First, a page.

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will easily and frequently fall away from his intentions, and never arrive at any remarkable degree of piety; and therefore the Curate to the cushould admonish him when recovering, that rate should he should determinately purpose to pass what to pursue. remains of life according to the following or some similar method; namely, that the first thing every morning he give God thanks that he has escaped the perils of the past night and reached in safety the present day; that he supplicate God to be his protection against all evils that may assault his soul or body; that he piously and seriously renew the vows upon which he had at any time entered; that he earnestly consider what things on that day are able to promote or vanquish virtue, and that he resolve to indulge in the former, but to his utmost to avoid the latter; that on every work-day he betake himself in earnest to the labours of his calling, and carefully avoid those vices into which other men of like calling are apt to fall; that he be frequent in prayer, and if through innumerable avocations he cannot find leisure for his accustomed de

votions, that he very frequently have recourse to ejaculatory prayers; that he exercise himself to his utmost means in works of justice and mercy; that when he approaches tables sumptuously spread, he always restrain himself within the just bounds of temperance; that he study to repress all wicked devices; that he cautiously watch over his thoughts, lest they unlawfully wander, or stubbornly delight to muse on things forbidden ; that he close every day by accurately calling to mind in what things he has done well or otherwise ; that for the former he return thanks to God, and for the latter earnestly seek His forgiveness; and lastly, that he implore the Divine protection against the evils which threaten him by night; that in every week, upon some stated day, (if his worldly business will permit him,) he dedicate and devote himself to fasting, prayer, meditation, and an examination of his life; that on that day at least he bestow care on his soul, and carefully bring his past life to a strict and impartial account ; that he note well his grievous falls and the occasions thereof, and commit them to writing, lest they should escape from his memory; that upon every Lord's day he resort to his parish church, and with becoming devotion be present at the sacred rites which are there performed; that returning from the public assembly of the faithful, he avoid those diversions of mind which may be either detrimental to piety or the occasion of offence to others; next, that he be engaged throughout that day in prayer, in sacred reading, in pious meditations, in useful conversation, in instructing his children and domestics, and in such description of employments only; that on other holy days of the Church he accommodate himself as far as he is able to the pious appointments of the governors of the Church, and, unnecessary occupations being laid aside till another time, that he publicly and privately celebrate the praise of God for the benefits especially renewed with respect to that particular season; and that he imitate the virtues of those in memory of whom the Church celebrates the holy day; that on days of public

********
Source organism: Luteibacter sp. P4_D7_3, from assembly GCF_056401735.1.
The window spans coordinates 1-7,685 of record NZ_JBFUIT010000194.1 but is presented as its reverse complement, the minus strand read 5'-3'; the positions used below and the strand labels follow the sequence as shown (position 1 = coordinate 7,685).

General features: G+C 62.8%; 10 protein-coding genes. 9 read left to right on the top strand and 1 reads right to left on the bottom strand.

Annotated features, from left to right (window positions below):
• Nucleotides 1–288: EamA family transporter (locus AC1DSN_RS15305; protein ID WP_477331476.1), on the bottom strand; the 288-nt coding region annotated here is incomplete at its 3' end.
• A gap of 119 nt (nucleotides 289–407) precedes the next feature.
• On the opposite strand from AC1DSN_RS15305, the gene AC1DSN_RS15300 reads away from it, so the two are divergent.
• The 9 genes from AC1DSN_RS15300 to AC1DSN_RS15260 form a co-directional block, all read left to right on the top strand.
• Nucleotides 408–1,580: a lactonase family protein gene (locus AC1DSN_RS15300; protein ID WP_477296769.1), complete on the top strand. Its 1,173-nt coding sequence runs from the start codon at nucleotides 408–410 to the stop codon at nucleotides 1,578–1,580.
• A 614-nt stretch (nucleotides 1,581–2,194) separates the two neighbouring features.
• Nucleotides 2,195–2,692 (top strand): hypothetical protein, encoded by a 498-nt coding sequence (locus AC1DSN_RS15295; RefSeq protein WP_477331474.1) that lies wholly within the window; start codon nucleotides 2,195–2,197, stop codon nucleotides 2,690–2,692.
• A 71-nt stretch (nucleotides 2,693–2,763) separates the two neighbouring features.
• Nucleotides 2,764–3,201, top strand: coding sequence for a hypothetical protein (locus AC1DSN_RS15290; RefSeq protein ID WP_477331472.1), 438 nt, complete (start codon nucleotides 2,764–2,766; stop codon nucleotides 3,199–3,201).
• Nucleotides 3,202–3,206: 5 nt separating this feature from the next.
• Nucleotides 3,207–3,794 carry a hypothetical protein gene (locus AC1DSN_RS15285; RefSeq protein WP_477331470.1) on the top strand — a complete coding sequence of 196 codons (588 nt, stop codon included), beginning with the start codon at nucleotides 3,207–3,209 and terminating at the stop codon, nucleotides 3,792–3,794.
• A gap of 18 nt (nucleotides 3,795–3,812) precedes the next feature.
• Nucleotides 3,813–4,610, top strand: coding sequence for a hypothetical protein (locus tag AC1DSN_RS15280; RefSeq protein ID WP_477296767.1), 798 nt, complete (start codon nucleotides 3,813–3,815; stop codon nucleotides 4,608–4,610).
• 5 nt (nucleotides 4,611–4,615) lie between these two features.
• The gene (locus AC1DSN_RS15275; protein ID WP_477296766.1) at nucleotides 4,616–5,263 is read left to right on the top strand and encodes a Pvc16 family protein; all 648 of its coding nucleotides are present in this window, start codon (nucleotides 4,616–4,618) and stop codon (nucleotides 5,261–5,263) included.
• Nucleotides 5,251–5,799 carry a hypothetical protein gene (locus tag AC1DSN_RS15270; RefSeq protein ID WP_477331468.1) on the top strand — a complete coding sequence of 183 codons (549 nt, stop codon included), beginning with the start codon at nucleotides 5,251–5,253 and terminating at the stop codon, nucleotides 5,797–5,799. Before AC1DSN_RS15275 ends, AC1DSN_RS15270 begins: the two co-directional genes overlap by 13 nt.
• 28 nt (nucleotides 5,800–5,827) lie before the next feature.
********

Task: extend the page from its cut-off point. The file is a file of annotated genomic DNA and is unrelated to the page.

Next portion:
fasting and humiliation he forego somewhat of his accustomed recreations, acknowledge his own vileness, and most humbly deprecate those evils which sin has rendered due either to himself or the nation; and lastly, that in these and all other days of his life, he be mindful to meditate on death and judgment, heaven and hell.

Rules to be comprehended under the Seventh


Those some times to be


It not unfrequently happens that the Curate visited who is called in to those who, by reason of their

tender age, have neither led corrupt lives, nor are capable of understanding spiritual counsel ; and notwithstanding all the pains which the Curate undertakes for such sick persons may appear fruitless and wholly unnecessary, yet being called for, he ought to visit them, lest he should displease those seeking his assistance, and be reported to have neglected his duty

through sloth. And although in visiting one to do when who as yet is scarcely old enough to speak,

What the
Curate ought


nothing further is incumbent than devoutly to visiting little offer up the prayers appointed by the Church for such a case, yet he may add other short prayers piously and prudently suited to the condition of the sick child and to the circumstances of its parents : he should also study to console the latter, and exhort them to bear with calm resignation the death of their little child, if it should be so divinely ordered, by saying, for example, that they may be assured of its eternal safety, if, whilst it continues innocent, it should depart this life; that it ought to be accounted a matter of the greatest comfort, if any one capable and certain of future blessedness, should by Divine favour be removed from the cares and manifold perils which trouble the body and soul, and threaten its destruction ; that it is most right they should surrender, and that not grudgingly, the infant which they have received as a loan ; that by resisting they will most assuredly increase their own wretchedness, and provoke God to inflict on them heavier sorrows, whereas they may conciliate the Divine favour for themselves, and

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